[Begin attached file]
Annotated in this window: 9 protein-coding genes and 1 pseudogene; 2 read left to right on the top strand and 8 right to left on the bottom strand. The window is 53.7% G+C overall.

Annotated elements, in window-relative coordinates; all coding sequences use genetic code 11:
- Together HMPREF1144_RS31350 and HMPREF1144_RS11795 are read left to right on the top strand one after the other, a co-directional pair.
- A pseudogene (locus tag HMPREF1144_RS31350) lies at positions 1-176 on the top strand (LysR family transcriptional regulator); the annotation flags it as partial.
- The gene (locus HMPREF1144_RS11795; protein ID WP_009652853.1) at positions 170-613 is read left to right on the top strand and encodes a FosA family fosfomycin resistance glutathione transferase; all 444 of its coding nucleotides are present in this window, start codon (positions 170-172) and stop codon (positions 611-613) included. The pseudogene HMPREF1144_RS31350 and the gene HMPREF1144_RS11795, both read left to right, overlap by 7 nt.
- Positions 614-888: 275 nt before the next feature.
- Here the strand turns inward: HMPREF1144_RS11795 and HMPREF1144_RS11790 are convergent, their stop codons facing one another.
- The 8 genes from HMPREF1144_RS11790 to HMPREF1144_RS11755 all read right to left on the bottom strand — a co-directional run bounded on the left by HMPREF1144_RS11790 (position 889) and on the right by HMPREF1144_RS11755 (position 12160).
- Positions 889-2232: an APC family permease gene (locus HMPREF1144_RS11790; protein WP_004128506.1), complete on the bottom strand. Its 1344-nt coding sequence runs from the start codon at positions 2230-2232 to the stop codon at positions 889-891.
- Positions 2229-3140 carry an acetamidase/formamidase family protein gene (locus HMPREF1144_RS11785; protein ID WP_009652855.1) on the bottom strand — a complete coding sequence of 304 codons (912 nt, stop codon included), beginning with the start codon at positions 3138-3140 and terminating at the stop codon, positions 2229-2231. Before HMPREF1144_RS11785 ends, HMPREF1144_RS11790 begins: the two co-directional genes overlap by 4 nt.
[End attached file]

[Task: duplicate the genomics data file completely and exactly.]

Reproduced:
Annotated in this window: 9 protein-coding genes and 1 pseudogene; 2 read left to right on the top strand and 8 right to left on the bottom strand. The window is 53.7% G+C overall.

Annotated elements, in window-relative coordinates; all coding sequences use genetic code 11:
- Together HMPREF1144_RS31350 and HMPREF1144_RS11795 are read left to right on the top strand one after the other, a co-directional pair.
- A pseudogene (locus tag HMPREF1144_RS31350) lies at positions 1-176 on the top strand (LysR family transcriptional regulator); the annotation flags it as partial.
- The gene (locus HMPREF1144_RS11795; protein ID WP_009652853.1) at positions 170-613 is read left to right on the top strand and encodes a FosA family fosfomycin resistance glutathione transferase; all 444 of its coding nucleotides are present in this window, start codon (positions 170-172) and stop codon (positions 611-613) included. The pseudogene HMPREF1144_RS31350 and the gene HMPREF1144_RS11795, both read left to right, overlap by 7 nt.
- Positions 614-888: 275 nt before the next feature.
- Here the strand turns inward: HMPREF1144_RS11795 and HMPREF1144_RS11790 are convergent, their stop codons facing one another.
- The 8 genes from HMPREF1144_RS11790 to HMPREF1144_RS11755 all read right to left on the bottom strand — a co-directional run bounded on the left by HMPREF1144_RS11790 (position 889) and on the right by HMPREF1144_RS11755 (position 12160).
- Positions 889-2232: an APC family permease gene (locus HMPREF1144_RS11790; protein WP_004128506.1), complete on the bottom strand. Its 1344-nt coding sequence runs from the start codon at positions 2230-2232 to the stop codon at positions 889-891.
- Positions 2229-3140 carry an acetamidase/formamidase family protein gene (locus HMPREF1144_RS11785; protein ID WP_009652855.1) on the bottom strand — a complete coding sequence of 304 codons (912 nt, stop codon included), beginning with the start codon at positions 3138-3140 and terminating at the stop codon, positions 2229-2231. Before HMPREF1144_RS11785 ends, HMPREF1144_RS11790 begins: the two co-directional genes overlap by 4 nt.